Innovations in MedEd

The growth of technology and its proliferation across all aspects of our lives, at all hours of the day, and from around the world has changed the way we think and absorb information. Gone are the days of waiting for a bill to arrive in the mail, or news to be printed in the paper, or show-up on the evening news. Everything is immediate and bombarding us without end.  This has changed the way we think and absorb information. We’ve become accustomed to taking tidbits of information in bits and bytes and processing it, and then going back for more if it interests us. Gone are the days of reading full articles or listening to full stories to get the gist of the conversation. So, we have become accustomed to learning or paying attention in 15 – 20 mins increments, and absorbing more with less through visuals, videos and interactions with data. Does it make sense to continue to deliver the same education with long lectures to a populace whom absorb information differently from a generation or two ago…

The COVID-19 pandemic has changed the way students learn and teaching from a distance is becoming the norm. We need to adapt and find new ways to bring the learners of tomorrow up to speed. The expectation for education from our tech savvy students is to reflect their upbringing with a technological-enhanced learning environment. The modern student lives in a hybrid world of their own creation. They are familiar with the potential of a hybrid environment and will not be satisfied with an education that consists solely of classrooms, lecture halls, whiteboards, and PowerPoint slides. They expect a learning approach that is a mixture of online education and classroom lectures whereby you maintain the face-to-face contact and sense of community, while delivering more engaging and impactful lectures. Foundational knowledge can be delivered and learned by an effective and engaging online format, leaving classroom time for more engaging discussions about the topic.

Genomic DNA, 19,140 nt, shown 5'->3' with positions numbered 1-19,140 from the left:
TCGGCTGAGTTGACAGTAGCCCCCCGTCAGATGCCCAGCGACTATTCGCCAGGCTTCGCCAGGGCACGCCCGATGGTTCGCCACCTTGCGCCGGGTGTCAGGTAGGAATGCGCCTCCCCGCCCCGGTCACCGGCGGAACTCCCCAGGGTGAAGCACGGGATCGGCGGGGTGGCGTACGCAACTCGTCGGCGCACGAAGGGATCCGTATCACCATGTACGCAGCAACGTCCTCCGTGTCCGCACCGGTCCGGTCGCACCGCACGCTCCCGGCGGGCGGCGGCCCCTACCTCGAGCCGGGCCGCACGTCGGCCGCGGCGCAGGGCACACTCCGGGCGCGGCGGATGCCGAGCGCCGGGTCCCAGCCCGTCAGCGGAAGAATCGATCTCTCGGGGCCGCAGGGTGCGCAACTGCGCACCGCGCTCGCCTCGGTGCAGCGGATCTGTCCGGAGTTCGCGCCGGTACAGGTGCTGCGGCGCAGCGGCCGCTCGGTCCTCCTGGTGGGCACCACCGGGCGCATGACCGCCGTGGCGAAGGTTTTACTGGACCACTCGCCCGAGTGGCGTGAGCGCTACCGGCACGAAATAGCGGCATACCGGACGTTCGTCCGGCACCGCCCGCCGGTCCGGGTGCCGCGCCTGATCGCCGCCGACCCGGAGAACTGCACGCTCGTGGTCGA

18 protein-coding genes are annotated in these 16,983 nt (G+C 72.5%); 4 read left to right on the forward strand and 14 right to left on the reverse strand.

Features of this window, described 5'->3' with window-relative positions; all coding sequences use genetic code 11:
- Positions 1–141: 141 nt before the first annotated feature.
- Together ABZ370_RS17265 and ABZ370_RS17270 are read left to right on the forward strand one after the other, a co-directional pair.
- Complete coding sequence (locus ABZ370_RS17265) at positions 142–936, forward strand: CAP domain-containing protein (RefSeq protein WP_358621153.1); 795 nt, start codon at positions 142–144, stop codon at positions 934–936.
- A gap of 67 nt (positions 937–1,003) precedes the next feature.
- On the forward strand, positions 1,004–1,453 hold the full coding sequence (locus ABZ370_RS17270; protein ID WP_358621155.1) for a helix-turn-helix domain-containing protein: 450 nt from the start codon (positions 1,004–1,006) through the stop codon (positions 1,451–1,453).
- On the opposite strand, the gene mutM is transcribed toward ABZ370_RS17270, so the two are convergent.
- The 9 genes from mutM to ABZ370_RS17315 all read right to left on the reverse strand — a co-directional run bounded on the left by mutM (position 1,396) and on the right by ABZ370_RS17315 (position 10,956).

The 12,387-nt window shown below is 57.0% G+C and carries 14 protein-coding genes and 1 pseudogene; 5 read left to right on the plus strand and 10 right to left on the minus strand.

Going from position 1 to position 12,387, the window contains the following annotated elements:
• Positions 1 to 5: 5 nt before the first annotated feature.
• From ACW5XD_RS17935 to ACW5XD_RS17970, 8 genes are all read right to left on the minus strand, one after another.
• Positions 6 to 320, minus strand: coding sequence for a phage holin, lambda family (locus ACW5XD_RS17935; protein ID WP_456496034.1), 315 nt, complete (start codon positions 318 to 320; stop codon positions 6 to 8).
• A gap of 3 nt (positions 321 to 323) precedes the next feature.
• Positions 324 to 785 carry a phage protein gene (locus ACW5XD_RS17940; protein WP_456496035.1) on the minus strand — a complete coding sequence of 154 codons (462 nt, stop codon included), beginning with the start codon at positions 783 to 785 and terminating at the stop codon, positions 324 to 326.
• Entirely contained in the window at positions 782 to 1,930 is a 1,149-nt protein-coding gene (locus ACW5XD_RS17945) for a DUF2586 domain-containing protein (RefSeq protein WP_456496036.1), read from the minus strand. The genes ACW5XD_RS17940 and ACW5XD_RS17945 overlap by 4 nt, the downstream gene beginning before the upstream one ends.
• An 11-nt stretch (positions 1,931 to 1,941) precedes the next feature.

Man wearing virtual reality googles

Photo credit: Pixabay

To prepare for the future and the best way to teach the medical professionals of the future, we established a Rapid Knowledge Synthesis team under the leadership of Lois Crowe. With her dedicated squad of medical students, they compiled an extensive library of tactics and strategies to employ in the modernization of curriculum delivery methods using technology. They compiled dozens and dozens of articles and research papers highlighting the usage of augmented and virtual reality, simulation, and advanced gaming to teach an evolving learner.

We think it may be time to change, to evolve, and coming out of this pandemic we will bring some new tools and technology to the table to address some of these changes. Through the establishment of 3 scrum teams, composed of Software Engineering students, Medical students, and Faculty members, we are working towards delivering new learning methods. We are developing more advanced online learning platforms that are modular with skill testing questions, to break-up the learning, test your understanding of the subject matter, and allow you to learn at your own pace and time of day. We all live busy lives and may learn better at different times of day. Online learning gives you this flexibility. 

We will also bring some new games and simulation to the table to teach some challenging topics that some view as dryer than your martini. The games will not only teach you concepts and skills, but the will to live and win. The games will challenge your mind, engage multiple senses and make learning fun.

Finally, for those that have evolved beyond games and modular learning, we are starting to explore taking your education from this world to the virtual world. Immersive learning engages all of your senses and provides some of the highest knowledge retention, while increasing collaboration and empathy. Virtual Reality also has the capability to deliver health benefits as well. It can allow you to escape your actual world and relax in a fantasy-land and give your mind a break. It can be used to help those suffering from anxiety and depression by allowing them to face their issues in a safe and controlled environment while receiving some help from the virtual counselor in there with you. 

So, there are some very exciting times ahead of us. We continue to develop and study these topics, and look for your input on their future development and implementation.

Scotiabank and MD Financial Management

The Department of Family Medicine at the University of Ottawa thanks Scotiabank Healthcare+ and MD Financial Management for a $2,500 donation for innovations in medical education to support delivering new learning methods through simulation, gamification and virtual reality to our medical students.

Questions? Contact Jeff Puncher by email at

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